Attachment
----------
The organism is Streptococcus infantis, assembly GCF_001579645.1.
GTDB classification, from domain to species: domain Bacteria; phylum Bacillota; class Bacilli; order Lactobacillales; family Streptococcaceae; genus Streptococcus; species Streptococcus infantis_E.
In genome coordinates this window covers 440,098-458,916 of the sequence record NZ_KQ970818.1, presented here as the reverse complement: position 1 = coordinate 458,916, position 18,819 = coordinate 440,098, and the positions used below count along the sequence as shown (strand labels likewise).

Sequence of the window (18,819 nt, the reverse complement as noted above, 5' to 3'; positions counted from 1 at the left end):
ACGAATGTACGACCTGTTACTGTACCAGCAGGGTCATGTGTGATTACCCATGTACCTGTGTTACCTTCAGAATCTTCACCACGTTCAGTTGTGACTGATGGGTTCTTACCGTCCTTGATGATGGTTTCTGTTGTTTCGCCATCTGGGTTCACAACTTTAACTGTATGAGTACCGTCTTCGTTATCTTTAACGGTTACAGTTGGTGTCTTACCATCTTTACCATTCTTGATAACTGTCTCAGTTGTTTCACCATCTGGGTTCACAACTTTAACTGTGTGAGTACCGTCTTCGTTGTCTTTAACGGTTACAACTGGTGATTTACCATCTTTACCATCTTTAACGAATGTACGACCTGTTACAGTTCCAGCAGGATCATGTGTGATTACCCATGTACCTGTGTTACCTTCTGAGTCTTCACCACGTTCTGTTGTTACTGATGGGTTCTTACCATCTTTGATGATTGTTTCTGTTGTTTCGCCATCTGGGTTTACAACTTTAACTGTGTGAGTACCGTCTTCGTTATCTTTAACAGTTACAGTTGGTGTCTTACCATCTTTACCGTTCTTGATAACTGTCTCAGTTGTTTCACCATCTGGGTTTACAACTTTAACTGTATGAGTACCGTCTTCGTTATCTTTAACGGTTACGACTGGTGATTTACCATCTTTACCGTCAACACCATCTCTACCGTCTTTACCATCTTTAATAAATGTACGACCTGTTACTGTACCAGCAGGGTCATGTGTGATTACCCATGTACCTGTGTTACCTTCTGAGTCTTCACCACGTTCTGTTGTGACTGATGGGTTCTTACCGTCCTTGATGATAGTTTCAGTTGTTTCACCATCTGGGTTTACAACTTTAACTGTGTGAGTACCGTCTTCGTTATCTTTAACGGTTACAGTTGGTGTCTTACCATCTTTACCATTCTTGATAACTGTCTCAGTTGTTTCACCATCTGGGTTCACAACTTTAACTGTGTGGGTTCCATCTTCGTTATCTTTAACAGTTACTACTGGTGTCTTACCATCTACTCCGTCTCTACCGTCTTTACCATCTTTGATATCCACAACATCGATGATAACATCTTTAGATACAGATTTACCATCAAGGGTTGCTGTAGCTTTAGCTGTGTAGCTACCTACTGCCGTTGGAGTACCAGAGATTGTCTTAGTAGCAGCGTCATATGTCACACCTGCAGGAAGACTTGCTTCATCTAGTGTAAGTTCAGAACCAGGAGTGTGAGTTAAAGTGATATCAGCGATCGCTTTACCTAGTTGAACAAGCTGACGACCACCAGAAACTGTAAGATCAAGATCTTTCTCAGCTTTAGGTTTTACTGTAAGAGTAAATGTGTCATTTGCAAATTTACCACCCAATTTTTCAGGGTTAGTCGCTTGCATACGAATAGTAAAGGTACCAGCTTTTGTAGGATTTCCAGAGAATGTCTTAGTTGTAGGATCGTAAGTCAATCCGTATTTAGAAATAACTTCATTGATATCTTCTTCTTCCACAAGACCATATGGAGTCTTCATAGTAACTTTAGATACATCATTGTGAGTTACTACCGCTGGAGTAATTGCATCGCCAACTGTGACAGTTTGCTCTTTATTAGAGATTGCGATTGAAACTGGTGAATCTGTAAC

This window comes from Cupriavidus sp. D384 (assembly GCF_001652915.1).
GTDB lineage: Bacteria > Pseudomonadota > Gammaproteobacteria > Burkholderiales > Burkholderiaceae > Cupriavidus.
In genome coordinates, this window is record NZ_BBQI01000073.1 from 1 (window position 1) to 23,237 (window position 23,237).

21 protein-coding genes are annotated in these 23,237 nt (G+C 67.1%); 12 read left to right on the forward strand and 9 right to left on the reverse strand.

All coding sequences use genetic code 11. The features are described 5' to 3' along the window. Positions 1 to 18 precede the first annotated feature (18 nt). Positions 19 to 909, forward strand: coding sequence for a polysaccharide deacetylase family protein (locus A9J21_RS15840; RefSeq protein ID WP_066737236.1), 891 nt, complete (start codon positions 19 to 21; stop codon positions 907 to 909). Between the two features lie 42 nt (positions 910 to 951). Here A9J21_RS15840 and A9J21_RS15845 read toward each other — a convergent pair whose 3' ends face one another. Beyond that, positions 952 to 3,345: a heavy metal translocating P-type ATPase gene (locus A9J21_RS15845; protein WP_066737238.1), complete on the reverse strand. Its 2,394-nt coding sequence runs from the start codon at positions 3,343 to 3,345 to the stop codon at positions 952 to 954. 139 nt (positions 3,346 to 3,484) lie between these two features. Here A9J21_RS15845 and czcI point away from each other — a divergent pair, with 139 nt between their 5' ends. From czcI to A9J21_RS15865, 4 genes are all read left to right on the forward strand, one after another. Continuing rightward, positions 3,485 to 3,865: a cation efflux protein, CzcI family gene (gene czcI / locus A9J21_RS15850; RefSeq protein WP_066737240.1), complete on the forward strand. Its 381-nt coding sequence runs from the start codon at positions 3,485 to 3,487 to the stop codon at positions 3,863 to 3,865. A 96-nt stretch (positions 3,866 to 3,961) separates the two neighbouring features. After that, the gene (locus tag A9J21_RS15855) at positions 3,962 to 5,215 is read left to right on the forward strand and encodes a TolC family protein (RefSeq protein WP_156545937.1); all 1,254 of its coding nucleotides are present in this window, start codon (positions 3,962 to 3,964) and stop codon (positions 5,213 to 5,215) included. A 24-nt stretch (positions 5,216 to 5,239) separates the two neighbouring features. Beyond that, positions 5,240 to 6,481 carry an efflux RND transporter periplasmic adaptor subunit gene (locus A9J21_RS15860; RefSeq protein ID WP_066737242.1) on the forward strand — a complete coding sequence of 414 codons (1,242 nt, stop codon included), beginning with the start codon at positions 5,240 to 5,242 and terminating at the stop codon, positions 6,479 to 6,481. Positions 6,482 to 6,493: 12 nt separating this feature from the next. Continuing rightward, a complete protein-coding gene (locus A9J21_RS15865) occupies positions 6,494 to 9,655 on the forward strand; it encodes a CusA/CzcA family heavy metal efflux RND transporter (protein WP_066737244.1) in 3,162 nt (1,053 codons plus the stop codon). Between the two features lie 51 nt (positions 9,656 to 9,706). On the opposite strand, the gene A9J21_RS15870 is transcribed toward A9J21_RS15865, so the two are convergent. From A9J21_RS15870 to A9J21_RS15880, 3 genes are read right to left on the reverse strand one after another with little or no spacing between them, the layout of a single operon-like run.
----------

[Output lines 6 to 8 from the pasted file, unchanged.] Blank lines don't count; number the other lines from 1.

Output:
This window comes from Cupriavidus sp. D384 (assembly GCF_001652915.1).
GTDB lineage: Bacteria > Pseudomonadota > Gammaproteobacteria > Burkholderiales > Burkholderiaceae > Cupriavidus.
In genome coordinates, this window is record NZ_BBQI01000073.1 from 1 (window position 1) to 23,237 (window position 23,237).